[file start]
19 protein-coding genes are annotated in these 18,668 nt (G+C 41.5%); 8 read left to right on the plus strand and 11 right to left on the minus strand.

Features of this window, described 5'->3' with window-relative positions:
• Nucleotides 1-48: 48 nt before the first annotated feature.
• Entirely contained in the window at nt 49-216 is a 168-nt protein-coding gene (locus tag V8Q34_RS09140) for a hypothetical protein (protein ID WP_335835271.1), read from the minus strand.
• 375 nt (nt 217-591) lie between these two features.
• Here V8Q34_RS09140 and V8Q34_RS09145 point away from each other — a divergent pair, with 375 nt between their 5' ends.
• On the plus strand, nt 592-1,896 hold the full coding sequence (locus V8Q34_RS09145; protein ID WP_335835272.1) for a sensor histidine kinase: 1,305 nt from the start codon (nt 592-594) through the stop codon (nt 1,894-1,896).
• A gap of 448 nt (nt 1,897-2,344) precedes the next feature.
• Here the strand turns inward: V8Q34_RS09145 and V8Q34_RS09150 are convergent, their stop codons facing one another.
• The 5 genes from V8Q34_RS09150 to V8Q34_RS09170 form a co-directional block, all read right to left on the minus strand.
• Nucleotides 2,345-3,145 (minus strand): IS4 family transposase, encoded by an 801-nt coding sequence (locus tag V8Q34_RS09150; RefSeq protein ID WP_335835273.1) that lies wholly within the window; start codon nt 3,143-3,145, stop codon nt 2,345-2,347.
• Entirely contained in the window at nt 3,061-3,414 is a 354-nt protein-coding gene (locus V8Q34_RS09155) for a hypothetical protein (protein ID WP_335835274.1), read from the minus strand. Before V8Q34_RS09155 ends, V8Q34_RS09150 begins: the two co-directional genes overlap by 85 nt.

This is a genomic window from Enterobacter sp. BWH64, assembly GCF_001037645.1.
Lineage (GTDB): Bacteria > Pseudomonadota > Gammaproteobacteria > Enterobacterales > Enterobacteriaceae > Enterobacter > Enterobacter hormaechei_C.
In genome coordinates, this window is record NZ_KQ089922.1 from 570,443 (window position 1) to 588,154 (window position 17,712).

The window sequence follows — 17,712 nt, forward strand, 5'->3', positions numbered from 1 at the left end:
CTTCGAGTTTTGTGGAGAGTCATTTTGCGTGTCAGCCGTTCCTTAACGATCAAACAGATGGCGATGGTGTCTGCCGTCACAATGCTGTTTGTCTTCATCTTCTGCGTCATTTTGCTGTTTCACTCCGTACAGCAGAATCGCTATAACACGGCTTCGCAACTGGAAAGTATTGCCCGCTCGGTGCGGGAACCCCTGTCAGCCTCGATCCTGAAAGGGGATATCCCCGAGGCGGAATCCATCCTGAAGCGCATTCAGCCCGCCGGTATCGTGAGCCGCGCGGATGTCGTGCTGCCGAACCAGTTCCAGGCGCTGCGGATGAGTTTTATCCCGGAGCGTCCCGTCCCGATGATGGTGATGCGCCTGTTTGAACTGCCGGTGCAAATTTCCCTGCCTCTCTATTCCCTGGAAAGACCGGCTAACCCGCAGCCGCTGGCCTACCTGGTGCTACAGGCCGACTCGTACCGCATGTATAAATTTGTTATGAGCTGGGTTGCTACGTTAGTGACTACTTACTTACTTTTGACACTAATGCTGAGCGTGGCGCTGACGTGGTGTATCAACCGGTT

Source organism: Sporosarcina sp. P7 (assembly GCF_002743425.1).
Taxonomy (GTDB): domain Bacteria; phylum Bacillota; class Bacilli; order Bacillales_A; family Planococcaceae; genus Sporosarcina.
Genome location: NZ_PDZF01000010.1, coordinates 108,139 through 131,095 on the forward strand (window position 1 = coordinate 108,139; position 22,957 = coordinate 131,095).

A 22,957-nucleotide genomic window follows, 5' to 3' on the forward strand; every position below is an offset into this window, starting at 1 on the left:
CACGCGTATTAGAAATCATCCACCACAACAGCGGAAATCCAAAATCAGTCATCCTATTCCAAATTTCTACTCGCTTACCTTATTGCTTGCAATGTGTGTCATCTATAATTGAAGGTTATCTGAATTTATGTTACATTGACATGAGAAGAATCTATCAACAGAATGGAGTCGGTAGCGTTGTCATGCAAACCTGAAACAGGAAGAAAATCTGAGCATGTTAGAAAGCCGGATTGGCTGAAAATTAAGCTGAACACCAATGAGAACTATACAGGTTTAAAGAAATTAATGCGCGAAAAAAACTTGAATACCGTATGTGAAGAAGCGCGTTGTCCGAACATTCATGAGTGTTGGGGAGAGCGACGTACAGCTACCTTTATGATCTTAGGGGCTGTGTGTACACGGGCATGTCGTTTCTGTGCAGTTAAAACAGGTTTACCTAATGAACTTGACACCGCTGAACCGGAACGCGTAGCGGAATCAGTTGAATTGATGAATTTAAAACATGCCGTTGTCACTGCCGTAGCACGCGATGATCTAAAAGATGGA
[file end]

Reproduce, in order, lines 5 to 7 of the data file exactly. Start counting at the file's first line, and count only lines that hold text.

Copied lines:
• 375 nt (nt 217-591) lie between these two features.
• Here V8Q34_RS09140 and V8Q34_RS09145 point away from each other — a divergent pair, with 375 nt between their 5' ends.
• On the plus strand, nt 592-1,896 hold the full coding sequence (locus V8Q34_RS09145; protein ID WP_335835272.1) for a sensor histidine kinase: 1,305 nt from the start codon (nt 592-594) through the stop codon (nt 1,894-1,896).